What literary techniques does John Donne use in his sonnet that begins "Death, be not proud"?
Examples of the literary techniques used by John Donne in his sonnet beginning “Death, be not proud” include the following:
Line 1: Personification, in the reference to death as “Death.” Irony and paradox, in addressing death as if it were a living thing. Enjambment, because of the lack of punctuation at the end of the line (a technique also used elsewhere in the poem).
Line 2: Metrical emphasis, as in the following departure from regular iambic rhythm: “Mighty and dreadful.” Normally, in iambic meter, the odd syllables are unaccented and the even syllables are accented. Thus, the first four syllables of this line, if they had been written in iambic rhythm, would look like this: unstressed, stressed, unstressed, stressed. Instead, Donne accentuates the first four syllables as follows: stressed, unstressed, unstressed, stressed. He thus throws full weight onto the two key syllables, “Might” and “dread.” Donne is a master at manipulating rhythms, as he proves again at the end of this line, in which the last three words (“art not so”) are all heavily accented monosyllables – a kind of rhythm that stresses the strong claim made in these emphatic words. Later, one could argue that every singly syllable of the following, similarly emphatic, phrase is accented: “nor yet canst thou kill me.”
Line 3: Alliteration, the repetition of the same consonant sounds, as in the repetition of “those,” “thou,” “thinkst,” and “overthrow.” This technique is also used elsewhere in the poem.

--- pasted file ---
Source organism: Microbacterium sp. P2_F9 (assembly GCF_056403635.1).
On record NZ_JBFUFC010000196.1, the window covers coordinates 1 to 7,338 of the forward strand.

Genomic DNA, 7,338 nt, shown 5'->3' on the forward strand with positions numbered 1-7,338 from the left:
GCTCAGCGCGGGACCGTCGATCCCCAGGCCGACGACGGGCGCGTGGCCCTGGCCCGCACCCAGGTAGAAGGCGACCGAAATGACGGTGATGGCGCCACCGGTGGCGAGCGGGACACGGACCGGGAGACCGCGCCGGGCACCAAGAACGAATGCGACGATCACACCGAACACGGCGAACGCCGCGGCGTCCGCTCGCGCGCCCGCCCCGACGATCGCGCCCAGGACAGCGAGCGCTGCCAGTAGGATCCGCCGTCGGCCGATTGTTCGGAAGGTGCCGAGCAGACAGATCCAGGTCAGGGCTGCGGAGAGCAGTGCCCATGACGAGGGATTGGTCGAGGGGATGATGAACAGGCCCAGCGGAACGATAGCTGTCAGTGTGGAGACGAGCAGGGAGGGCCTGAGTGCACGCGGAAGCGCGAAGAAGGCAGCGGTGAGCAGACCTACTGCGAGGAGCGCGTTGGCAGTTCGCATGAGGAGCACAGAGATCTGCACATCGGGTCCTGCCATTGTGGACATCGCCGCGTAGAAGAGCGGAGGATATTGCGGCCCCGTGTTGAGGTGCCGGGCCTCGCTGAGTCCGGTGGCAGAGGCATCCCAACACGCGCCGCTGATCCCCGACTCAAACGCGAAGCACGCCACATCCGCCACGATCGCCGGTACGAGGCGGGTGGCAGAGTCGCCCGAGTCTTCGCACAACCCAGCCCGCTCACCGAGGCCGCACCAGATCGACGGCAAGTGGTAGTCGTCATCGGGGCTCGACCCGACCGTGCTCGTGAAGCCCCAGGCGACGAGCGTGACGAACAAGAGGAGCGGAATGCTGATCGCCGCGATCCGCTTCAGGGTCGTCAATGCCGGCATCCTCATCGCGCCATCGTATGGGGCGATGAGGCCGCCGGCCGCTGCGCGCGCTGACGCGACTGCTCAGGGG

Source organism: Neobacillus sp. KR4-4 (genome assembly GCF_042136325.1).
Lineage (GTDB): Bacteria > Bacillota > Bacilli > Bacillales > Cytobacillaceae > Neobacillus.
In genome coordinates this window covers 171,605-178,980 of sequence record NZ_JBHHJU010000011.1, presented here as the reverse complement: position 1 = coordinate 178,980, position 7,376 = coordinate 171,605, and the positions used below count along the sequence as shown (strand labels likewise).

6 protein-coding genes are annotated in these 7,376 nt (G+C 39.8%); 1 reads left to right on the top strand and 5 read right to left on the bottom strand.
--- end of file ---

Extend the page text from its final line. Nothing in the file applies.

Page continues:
Line 5: Metaphor, or comparison without using “like” or “as,” when rest and sleep are called the “pictures” of death.
Line 8: Chiastic (or crisscrossed) phrasing, as in the way this line initially puts a noun (“Rest”) first, followed by possessive words (“of their bones”) and then puts a possessive word (“soul’s) first, followed by a noun (“delivery”).
Line 9: Cataloging (or listing), as in last six words of this line. Notice, too, how Donne creates an expectation of single-syllable words (“fate, chance, kings”) and then disrupts that pattern by inserting a multisyllabic adjective (“desperate men”). Note also the use of assonance (emphasis on the same vowel sounds) in “slave” and “fate.”
Line 10: Iambic rhythm. Note that this line is (ironically) highly unusual in this poem since it uses the kind of iambic rhythm that is often extremely common in the works of other poets: "And dost with poison, war, and sickness dwell."
Line 12: Rhetorical question, or a question added mainly for emphasis, as at the end of this line.
Line 14: Paradox, as in the final claim,
. . . death shall be no more; Death, thou shalt die.
From the first line of the sonnet forward, Donne employs apostrophe, the technique of directly addressing an abstract idea; in this case, it is death itself the speaker speaks to. The opening line is an imperative sentence, as the speaker tells death, "be not..."
For the form, Donne chose the Elizabethan sonnet, comprised of three quatrains (four-line stanzas) with a concluding couplet, but he has altered the rhyme scheme to that of a Petrarchan sonnet, with the rhyme scheme ABBA in the poem's first two quatrains. The concluding couplet is not rhymed, which is customary in an Elizabethan sonnet. Donne further alters the sonnet form by placing the volta at the end of the poem, where his speaker declares, "Death, thou shalt die." Voltas are usuallly placed at the ninth line to signal a turn, but here, Donne delays it, likely to emphasize the dramatic impact of the final, paradoxical statement.
Donne also employs anastrophe, or inverted word order, such as in the line "our best men with thee do go," to accommodate his arrangement of emphasis, rhyme, and meter.